Drink spiking

Plastic cups full of drink
Targeted Drugs: ,

This resource has undergone expert review.





What is drink spiking?

When someone adds alcohol or another drug to a person’s drink, without their knowledge or consent, then the drink is “spiked”. Research has found that adding extra alcohol to someone’s drink is the most common form of drink spiking. Reasons for why someone may spike another person’s drink include: to have ‘fun’ or play a joke, to cause harm, or to sexually assault someone.

Regardless of the reason, drink spiking can cause serious harm to the victim.

Symptoms of drink spiking

The symptoms that someone may display after consuming a spiked drink include:

  • Feeling nauseous.
  • Feeling drowsy (tired), dizzy, and/or faint.
  • Feeling drunk (feeling ‘out of it’) after consuming only a few sips of alcohol.
  • Passing out or blacking out.
  • Waking up feeling confused with little to no memory of the events from the previous day. 

How to avoid drink spiking

Whether drinking in public or at someone’s house, there are several strategies that young people can use to avoid drink spiking. Remember that both alcoholic and non-alcoholic drinks can be spiked, so it may be worth highlighting these risks to your teenager even if they’re not drinking alcohol.

  • If your teenager sees someone spiking a drink, they can call them out and/or tell the intended victim what they saw and report this to staff or adults at the venue.
  • If they’re around people who are joking about spiking someone’s drink, encourage them to speak up and tell them it’s not funny and it can cause serious harm.
  • You can recommend they inform an adult or venue management immediately if they notice suspicious behaviour.
  • Tell your teenager to not accept drinks from strangers.
  • Advise them to not leave drinks unattended. If they need to use the bathroom or leave their drink for some reason, get them to leave it with a trusted friend or discard it and only drink from a new one.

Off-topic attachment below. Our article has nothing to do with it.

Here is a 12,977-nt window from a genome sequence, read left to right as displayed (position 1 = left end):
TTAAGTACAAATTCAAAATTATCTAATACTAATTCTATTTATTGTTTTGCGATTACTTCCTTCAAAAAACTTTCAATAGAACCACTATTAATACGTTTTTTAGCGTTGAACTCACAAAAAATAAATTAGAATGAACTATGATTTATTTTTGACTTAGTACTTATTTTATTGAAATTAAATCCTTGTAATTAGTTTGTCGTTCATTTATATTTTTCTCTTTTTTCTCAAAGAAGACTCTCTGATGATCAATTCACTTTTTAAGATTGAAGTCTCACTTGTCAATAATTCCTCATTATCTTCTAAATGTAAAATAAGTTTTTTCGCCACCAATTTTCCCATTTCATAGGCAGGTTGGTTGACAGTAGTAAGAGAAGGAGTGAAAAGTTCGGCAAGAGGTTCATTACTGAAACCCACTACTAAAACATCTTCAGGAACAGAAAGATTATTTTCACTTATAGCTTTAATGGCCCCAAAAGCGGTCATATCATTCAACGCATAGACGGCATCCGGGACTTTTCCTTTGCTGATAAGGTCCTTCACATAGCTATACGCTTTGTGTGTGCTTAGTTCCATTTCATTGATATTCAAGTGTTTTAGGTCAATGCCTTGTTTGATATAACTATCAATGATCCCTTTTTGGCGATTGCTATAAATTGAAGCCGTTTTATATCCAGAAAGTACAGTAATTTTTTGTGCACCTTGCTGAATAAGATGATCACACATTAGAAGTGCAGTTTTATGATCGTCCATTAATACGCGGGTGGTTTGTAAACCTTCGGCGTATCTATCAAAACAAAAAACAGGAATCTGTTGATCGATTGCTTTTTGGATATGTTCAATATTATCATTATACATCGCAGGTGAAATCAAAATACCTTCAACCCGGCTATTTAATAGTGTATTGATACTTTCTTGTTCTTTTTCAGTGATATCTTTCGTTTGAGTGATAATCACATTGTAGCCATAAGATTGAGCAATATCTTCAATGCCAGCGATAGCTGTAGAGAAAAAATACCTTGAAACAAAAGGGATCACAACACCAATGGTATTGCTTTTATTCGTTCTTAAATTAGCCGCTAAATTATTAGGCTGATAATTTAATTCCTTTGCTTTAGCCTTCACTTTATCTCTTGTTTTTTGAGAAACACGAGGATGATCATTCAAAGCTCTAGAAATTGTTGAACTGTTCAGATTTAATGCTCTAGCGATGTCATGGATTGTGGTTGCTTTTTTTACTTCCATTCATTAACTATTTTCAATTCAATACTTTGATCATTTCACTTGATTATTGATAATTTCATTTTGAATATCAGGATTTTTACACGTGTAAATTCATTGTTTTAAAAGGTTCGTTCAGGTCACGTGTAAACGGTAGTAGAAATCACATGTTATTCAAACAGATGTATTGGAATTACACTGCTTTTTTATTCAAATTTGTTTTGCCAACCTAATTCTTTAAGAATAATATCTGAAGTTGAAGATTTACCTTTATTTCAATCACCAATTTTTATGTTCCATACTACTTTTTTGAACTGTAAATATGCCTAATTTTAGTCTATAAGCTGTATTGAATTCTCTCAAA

• Tell your teenager to buy their own drinks and watch as they are being poured.
  • Encourage them to not taste or drink another person’s drink.
  • Remind them that if their drink tastes different or odd, throw it away.

The tips above can be useful during an open and calm conversation with your teenager about drink spiking and your concerns about their safety. Below are some strategies that may be helpful when talking to young people about sensitive issues such as drink spiking.

Discussing drink spiking with your teenager

A good way to start the discussion is to find out what your teenager already knows about drink spiking, and any strategies they have for staying safe. It may be helpful to bring up the topic by referencing a film, tv show, or stories about drink spiking in the news.

  • You can begin by discussing the issue of drink spiking in the context of the film/show/news story and then talk about how it may apply to your teenager’s activities specifically.
  • Take the opportunity to address fears or concerns, and correct any misinformation your teenager may have. 
  • Talk about what could be learnt from the way the situation was handled by the characters or people in the show or news story, and ask your teenager what they would do differently.
  • During these conversations it’s important to actively listen to your teenager. Listen consciously to their perspective, reflect back that you are trying to understand, and ask questions to check your understanding.
  • Calmly provide your perspective and together discuss what your teenager can do to minimise the risks you’re both concerned about.

For further information on communicating with your teen, please see our factsheet on talking to a young person about alcohol and other drugs.

Evidence Base

This factsheet was developed following expert review by researchers at the Matilda Centre for Research in Mental Health and Substance Use at the University of Sydney. A full list of sources which informed this factsheet can be seen below.


  1. Swan, S.C., et al., Just a dare or unaware? Outcomes and motives of drugging (“drink spiking”) among students at three college campuses. Psychology of violence, 2017. 7(2): p. 253.
  2. Neame, A., Beyond" drink spiking": Drug and alcohol facilitated sexual assault. 2003: Australian Institute of Family Studies.
  3. Brooks, O., Interpreting young women’s accounts of drink spiking: The need for a gendered understanding of the fear and reality of sexual violence. Sociology, 2014. 48(2): p. 300-316.
  4. Brooks, O., ‘Guys! Stop doing it!’: young women's adoption and rejection of safety advice when socializing in bars, pubs and clubs. The British Journal of Criminology, 2011. 51(4): p. 635-651.
  5. Fischer, J.A., et al., Development of guidelines for adults on how to communicate with adolescents about mental health problems and other sensitive topics: a Delphi study. SAGE Open, 2013. 3(4): p. 2158244013516769.
  6. Welsh, C., Harry Potter and the Underage Drinkers: Can We Use This to Talk to Teens about Alcohol? Journal of Child & Adolescent Substance Abuse, 2007. 16(4): p. 119-126.
Page last reviewed: 30/08/2023

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